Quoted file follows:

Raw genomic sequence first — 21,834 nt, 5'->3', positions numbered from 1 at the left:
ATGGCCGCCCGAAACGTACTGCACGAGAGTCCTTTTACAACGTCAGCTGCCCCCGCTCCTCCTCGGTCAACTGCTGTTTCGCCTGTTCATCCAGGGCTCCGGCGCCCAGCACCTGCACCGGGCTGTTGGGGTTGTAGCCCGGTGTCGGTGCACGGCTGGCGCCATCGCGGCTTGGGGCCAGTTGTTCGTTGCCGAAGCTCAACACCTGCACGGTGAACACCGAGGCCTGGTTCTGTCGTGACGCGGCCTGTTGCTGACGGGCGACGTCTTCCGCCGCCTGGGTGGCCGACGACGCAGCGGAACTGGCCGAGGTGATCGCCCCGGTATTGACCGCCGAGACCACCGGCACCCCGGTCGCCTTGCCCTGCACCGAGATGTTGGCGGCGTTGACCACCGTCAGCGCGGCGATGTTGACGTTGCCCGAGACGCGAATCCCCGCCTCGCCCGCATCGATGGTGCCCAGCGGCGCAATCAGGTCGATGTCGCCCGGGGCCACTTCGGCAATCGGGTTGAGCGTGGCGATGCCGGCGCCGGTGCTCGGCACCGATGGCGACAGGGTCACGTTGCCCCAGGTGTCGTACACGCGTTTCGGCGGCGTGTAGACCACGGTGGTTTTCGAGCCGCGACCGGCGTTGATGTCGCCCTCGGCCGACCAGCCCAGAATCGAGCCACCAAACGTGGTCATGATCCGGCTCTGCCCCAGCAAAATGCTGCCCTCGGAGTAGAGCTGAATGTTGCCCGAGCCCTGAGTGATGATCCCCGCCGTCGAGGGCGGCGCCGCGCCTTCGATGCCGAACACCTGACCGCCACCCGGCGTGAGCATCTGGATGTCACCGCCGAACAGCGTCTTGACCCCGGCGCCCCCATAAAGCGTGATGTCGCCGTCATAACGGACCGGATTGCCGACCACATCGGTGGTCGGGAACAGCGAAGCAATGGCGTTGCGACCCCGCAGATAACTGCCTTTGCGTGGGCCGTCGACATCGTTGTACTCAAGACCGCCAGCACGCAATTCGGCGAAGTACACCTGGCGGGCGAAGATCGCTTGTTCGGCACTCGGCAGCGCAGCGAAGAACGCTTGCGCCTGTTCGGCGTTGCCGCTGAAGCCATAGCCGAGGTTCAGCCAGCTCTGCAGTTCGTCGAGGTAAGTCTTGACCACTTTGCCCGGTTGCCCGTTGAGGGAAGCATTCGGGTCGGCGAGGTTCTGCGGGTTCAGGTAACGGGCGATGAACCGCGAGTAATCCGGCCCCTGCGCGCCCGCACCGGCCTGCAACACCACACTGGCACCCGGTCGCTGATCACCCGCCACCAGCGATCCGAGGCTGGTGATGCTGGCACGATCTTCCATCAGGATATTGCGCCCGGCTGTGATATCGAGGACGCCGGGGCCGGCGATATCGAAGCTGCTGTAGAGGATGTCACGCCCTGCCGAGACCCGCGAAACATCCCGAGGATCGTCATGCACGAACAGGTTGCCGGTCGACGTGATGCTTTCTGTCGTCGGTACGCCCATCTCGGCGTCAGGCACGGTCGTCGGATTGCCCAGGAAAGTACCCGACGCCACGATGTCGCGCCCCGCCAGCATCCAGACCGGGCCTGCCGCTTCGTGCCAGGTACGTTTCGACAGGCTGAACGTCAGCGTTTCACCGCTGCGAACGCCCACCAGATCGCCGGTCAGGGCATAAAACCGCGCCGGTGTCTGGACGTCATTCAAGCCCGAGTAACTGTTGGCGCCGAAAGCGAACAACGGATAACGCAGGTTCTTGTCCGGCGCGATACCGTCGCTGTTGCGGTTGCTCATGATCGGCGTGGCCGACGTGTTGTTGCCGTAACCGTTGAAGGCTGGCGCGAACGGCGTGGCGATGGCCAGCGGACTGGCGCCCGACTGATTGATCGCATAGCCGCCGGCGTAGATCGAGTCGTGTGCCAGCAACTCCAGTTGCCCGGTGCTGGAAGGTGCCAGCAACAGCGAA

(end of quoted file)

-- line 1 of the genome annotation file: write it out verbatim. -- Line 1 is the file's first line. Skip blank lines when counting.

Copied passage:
Raw genomic sequence first — 21,834 nt, 5'->3', positions numbered from 1 at the left: